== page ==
Frequently Asked Question

How permanent is a giving pledge?


A pledge is a promise, or oath, to be made seriously and with every expectation of keeping it. But if someone finds that they can no longer keep their giving pledge (for instance due to serious unforeseen circumstances), then they can simply revoke their pledge or contact us, discuss the matter if need be, and then cease to be a member if they so decide. They can of course rejoin later if they renew their commitment.

Some of us find the analogy of marriage a helpful one: you make a promise with firm intent, you make life plans based on it, you structure things so that it’s difficult to back out of, and you commit your future self to doing something even if you don’t feel like it at the time. But at the same time, there’s a chance that things will change so drastically that you will break this tie.

Breaking a pledge is not something to be done for reasons of convenience, or simply because you think your life would be better if you had more money. But we believe there are two kinds of situations where it’s acceptable to withdraw from the pledge.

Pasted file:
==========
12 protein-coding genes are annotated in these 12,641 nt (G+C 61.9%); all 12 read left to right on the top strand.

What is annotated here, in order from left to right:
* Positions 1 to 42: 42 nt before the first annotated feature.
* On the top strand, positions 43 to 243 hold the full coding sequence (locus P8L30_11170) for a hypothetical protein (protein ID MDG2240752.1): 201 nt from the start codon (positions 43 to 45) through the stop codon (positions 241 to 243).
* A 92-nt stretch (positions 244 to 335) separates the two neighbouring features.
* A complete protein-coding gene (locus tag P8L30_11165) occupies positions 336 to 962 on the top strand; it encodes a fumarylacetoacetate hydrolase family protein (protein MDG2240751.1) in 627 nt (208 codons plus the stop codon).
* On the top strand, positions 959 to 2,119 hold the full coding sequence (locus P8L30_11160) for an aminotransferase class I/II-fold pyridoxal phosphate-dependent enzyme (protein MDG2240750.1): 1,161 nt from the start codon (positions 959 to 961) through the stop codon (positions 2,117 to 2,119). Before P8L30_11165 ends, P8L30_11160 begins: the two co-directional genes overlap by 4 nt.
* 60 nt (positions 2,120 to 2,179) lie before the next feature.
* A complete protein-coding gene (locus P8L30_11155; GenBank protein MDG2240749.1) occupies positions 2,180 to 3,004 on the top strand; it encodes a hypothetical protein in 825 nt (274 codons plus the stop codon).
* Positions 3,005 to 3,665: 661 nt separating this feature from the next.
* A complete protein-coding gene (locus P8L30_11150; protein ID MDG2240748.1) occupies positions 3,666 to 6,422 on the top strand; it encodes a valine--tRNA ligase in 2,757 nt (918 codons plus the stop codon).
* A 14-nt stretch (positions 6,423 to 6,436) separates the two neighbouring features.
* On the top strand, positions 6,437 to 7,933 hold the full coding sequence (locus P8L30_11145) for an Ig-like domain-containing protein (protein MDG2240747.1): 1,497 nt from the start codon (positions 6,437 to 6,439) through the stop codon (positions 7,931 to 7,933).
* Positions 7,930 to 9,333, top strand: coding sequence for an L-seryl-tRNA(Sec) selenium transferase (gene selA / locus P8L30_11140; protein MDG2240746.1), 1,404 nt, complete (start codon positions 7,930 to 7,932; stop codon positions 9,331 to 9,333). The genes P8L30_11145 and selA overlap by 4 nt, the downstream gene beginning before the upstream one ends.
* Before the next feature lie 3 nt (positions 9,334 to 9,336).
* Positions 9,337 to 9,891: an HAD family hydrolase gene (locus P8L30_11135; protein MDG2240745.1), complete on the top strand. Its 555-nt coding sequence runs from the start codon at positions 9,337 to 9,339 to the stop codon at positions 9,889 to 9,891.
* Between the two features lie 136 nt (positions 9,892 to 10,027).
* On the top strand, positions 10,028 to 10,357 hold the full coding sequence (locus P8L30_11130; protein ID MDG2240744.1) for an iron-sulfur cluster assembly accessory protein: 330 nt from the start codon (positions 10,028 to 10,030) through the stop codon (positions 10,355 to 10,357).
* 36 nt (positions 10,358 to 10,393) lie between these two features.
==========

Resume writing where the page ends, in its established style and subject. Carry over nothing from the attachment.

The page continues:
• One situation is when it would impose extreme costs for you. If you find yourself in hardship and don’t have any way to donate what you committed to while maintaining a reasonable quality of life for yourself and your dependents, this is a good reason to withdraw your pledge. (Note that during unemployment you aren’t required to donate.)
  • The other is when you find that you have an option to do more good. For example, imagine you pledged and are now deciding whether to found a nonprofit (which will take all your financial resources) or keep your “day job” in order to be able to donate your pledged amount. If you have good reason to believe that the nonprofit will do significantly more good than the donations, that founding the nonprofit is not compatible with donating your pledged amount, and that you would not be able to make up the gap in donations within a couple of years, withdrawing your pledge would be a reasonable thing to do.

The spirit of a pledge is not to stop you from doing more good, and is not to lead you to ruin. If you find that it’s doing either of these things, you should probably break your pledge.

We understand that some people have a very strong definition of “pledge” as meaning something that must not be broken under any circumstances. If this is your sense of the word, and you wouldn’t want to take a pledge if there were any chance of you being unable to keep it, you might find that taking one or more shorter duration Trial Pledges is a better fit for you.

Still have questions?

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